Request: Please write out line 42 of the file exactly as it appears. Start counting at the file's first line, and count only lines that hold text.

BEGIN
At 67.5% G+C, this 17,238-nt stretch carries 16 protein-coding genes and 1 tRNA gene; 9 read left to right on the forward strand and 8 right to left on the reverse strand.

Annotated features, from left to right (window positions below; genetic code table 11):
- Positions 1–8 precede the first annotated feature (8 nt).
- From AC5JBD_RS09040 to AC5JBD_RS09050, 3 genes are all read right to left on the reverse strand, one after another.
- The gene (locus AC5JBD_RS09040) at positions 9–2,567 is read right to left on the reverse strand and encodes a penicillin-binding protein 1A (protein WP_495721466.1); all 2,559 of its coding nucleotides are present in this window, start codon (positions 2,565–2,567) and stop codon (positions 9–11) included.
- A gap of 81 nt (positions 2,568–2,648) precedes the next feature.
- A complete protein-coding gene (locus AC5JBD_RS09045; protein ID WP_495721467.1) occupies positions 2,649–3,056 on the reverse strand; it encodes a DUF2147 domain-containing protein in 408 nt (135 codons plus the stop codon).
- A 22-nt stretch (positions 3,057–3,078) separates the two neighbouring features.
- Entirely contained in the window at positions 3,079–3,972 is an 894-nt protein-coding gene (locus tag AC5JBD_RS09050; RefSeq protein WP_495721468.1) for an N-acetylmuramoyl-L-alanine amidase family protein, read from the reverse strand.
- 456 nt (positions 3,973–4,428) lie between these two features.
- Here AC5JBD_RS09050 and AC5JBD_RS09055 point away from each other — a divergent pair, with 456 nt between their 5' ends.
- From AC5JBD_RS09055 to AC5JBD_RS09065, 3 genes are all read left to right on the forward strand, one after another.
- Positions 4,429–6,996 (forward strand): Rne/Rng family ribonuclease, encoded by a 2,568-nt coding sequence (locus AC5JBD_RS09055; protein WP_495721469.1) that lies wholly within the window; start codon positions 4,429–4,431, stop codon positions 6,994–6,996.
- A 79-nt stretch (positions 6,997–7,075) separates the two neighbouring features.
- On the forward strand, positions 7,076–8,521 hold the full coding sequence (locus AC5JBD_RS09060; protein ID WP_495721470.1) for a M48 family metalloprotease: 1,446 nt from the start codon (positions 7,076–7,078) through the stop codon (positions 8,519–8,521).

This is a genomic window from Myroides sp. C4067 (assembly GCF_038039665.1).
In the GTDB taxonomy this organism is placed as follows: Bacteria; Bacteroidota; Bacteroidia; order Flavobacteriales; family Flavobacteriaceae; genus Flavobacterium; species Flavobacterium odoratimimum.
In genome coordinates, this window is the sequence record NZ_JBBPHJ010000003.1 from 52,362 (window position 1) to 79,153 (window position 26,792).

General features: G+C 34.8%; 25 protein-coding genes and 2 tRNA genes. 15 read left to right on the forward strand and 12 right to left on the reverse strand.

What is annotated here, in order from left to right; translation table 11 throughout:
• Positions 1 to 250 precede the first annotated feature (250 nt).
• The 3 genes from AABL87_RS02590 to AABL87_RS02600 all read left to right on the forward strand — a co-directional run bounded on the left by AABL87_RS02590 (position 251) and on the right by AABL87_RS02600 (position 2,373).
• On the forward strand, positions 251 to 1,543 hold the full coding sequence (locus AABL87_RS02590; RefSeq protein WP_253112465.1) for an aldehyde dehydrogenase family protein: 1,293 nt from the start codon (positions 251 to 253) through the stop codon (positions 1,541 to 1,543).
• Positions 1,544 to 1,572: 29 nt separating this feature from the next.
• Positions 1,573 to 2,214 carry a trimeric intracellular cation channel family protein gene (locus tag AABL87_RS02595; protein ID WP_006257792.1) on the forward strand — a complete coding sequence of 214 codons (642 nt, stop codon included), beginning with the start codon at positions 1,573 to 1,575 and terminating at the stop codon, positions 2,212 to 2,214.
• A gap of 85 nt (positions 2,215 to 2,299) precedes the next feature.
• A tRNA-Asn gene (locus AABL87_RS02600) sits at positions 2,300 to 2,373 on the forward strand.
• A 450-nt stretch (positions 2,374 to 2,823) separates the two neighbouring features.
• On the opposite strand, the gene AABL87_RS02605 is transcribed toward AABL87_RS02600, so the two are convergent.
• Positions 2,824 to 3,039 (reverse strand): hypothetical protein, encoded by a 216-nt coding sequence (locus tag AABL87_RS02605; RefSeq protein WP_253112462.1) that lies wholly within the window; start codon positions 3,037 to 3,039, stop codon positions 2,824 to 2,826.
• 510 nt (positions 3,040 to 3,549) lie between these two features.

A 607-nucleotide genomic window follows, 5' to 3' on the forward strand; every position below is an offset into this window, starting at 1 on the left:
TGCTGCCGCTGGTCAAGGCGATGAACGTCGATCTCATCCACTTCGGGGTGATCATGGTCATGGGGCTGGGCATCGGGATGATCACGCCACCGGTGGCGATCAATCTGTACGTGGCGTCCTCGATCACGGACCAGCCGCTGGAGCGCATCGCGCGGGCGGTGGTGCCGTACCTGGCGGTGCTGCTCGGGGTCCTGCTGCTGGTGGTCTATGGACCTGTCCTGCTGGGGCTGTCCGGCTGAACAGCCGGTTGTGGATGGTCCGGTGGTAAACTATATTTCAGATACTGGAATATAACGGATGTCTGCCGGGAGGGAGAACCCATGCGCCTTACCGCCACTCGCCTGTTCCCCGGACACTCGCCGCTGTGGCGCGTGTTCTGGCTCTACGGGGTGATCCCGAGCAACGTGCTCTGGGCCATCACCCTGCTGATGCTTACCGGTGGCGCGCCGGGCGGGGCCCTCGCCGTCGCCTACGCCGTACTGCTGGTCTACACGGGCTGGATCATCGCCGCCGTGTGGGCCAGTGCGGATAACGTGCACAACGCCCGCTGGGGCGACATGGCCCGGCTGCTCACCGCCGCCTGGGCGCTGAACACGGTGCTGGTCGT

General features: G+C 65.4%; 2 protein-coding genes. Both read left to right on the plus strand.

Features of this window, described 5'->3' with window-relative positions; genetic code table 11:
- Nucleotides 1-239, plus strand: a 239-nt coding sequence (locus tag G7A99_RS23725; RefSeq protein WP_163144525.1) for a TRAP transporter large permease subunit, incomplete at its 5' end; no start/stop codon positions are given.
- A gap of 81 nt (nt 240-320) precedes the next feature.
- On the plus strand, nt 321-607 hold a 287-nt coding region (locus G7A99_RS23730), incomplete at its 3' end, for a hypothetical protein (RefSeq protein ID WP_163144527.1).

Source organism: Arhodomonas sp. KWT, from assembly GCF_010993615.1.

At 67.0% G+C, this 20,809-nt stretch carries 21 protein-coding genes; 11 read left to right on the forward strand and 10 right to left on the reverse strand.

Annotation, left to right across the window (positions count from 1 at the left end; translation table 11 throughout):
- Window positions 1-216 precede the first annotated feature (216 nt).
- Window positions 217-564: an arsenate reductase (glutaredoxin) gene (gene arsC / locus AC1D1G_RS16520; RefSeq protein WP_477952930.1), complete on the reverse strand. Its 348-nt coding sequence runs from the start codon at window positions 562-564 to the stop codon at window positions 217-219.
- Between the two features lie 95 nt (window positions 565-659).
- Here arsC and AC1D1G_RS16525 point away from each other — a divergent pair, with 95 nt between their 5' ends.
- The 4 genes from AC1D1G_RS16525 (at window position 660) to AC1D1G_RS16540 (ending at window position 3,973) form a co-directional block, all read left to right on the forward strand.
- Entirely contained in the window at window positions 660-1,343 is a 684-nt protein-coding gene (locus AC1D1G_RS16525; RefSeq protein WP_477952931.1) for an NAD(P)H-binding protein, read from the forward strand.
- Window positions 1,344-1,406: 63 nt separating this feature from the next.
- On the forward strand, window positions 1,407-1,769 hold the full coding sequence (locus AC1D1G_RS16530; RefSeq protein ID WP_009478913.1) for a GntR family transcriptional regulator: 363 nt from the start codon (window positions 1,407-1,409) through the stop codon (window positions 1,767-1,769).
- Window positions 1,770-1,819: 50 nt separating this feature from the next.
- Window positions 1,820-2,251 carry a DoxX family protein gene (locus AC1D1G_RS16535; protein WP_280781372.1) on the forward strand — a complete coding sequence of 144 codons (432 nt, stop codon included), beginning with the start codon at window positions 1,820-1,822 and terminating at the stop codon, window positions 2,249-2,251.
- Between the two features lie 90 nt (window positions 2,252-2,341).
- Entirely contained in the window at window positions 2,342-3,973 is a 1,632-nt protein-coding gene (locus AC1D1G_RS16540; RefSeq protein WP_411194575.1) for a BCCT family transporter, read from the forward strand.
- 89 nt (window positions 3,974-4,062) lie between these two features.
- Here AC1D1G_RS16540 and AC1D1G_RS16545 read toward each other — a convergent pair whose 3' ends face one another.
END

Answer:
- Window positions 1-216 precede the first annotated feature (216 nt).